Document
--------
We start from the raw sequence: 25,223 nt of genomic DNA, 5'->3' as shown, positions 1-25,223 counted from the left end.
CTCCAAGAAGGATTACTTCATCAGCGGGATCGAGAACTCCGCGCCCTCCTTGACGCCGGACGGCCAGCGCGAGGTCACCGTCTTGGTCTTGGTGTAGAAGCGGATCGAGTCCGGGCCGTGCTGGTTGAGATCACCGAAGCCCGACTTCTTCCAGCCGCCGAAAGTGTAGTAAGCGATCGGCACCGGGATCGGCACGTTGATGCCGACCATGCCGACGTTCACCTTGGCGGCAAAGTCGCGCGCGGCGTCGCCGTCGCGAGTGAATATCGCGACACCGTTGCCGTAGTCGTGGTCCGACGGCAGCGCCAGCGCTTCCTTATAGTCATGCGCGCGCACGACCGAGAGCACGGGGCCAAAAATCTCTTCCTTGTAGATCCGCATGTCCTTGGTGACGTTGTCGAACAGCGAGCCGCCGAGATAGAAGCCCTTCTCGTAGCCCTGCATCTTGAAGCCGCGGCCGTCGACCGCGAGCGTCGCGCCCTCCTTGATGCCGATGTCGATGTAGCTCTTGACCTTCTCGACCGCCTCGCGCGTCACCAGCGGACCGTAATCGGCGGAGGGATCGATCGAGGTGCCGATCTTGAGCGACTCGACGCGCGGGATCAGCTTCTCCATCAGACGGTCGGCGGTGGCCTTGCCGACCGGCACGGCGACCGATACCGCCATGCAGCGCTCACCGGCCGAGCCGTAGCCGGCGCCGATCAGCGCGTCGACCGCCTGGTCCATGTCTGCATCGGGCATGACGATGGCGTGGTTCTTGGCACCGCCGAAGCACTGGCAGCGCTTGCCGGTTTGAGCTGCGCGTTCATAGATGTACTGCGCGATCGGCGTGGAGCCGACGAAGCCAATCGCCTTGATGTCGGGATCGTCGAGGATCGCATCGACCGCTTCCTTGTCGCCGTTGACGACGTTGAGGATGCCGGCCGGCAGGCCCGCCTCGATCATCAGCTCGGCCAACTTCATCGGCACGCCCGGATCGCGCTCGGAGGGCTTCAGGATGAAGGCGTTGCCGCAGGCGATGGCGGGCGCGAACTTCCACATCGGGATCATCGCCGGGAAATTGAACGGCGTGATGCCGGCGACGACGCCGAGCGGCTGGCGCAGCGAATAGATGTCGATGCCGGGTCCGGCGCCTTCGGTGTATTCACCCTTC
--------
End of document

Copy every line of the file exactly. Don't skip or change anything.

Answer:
We start from the raw sequence: 25,223 nt of genomic DNA, 5'->3' as shown, positions 1-25,223 counted from the left end.
CTCCAAGAAGGATTACTTCATCAGCGGGATCGAGAACTCCGCGCCCTCCTTGACGCCGGACGGCCAGCGCGAGGTCACCGTCTTGGTCTTGGTGTAGAAGCGGATCGAGTCCGGGCCGTGCTGGTTGAGATCACCGAAGCCCGACTTCTTCCAGCCGCCGAAAGTGTAGTAAGCGATCGGCACCGGGATCGGCACGTTGATGCCGACCATGCCGACGTTCACCTTGGCGGCAAAGTCGCGCGCGGCGTCGCCGTCGCGAGTGAATATCGCGACACCGTTGCCGTAGTCGTGGTCCGACGGCAGCGCCAGCGCTTCCTTATAGTCATGCGCGCGCACGACCGAGAGCACGGGGCCAAAAATCTCTTCCTTGTAGATCCGCATGTCCTTGGTGACGTTGTCGAACAGCGAGCCGCCGAGATAGAAGCCCTTCTCGTAGCCCTGCATCTTGAAGCCGCGGCCGTCGACCGCGAGCGTCGCGCCCTCCTTGATGCCGATGTCGATGTAGCTCTTGACCTTCTCGACCGCCTCGCGCGTCACCAGCGGACCGTAATCGGCGGAGGGATCGATCGAGGTGCCGATCTTGAGCGACTCGACGCGCGGGATCAGCTTCTCCATCAGACGGTCGGCGGTGGCCTTGCCGACCGGCACGGCGACCGATACCGCCATGCAGCGCTCACCGGCCGAGCCGTAGCCGGCGCCGATCAGCGCGTCGACCGCCTGGTCCATGTCTGCATCGGGCATGACGATGGCGTGGTTCTTGGCACCGCCGAAGCACTGGCAGCGCTTGCCGGTTTGAGCTGCGCGTTCATAGATGTACTGCGCGATCGGCGTGGAGCCGACGAAGCCAATCGCCTTGATGTCGGGATCGTCGAGGATCGCATCGACCGCTTCCTTGTCGCCGTTGACGACGTTGAGGATGCCGGCCGGCAGGCCCGCCTCGATCATCAGCTCGGCCAACTTCATCGGCACGCCCGGATCGCGCTCGGAGGGCTTCAGGATGAAGGCGTTGCCGCAGGCGATGGCGGGCGCGAACTTCCACATCGGGATCATCGCCGGGAAATTGAACGGCGTGATGCCGGCGACGACGCCGAGCGGCTGGCGCAGCGAATAGATGTCGATGCCGGGTCCGGCGCCTTCGGTGTATTCACCCTTC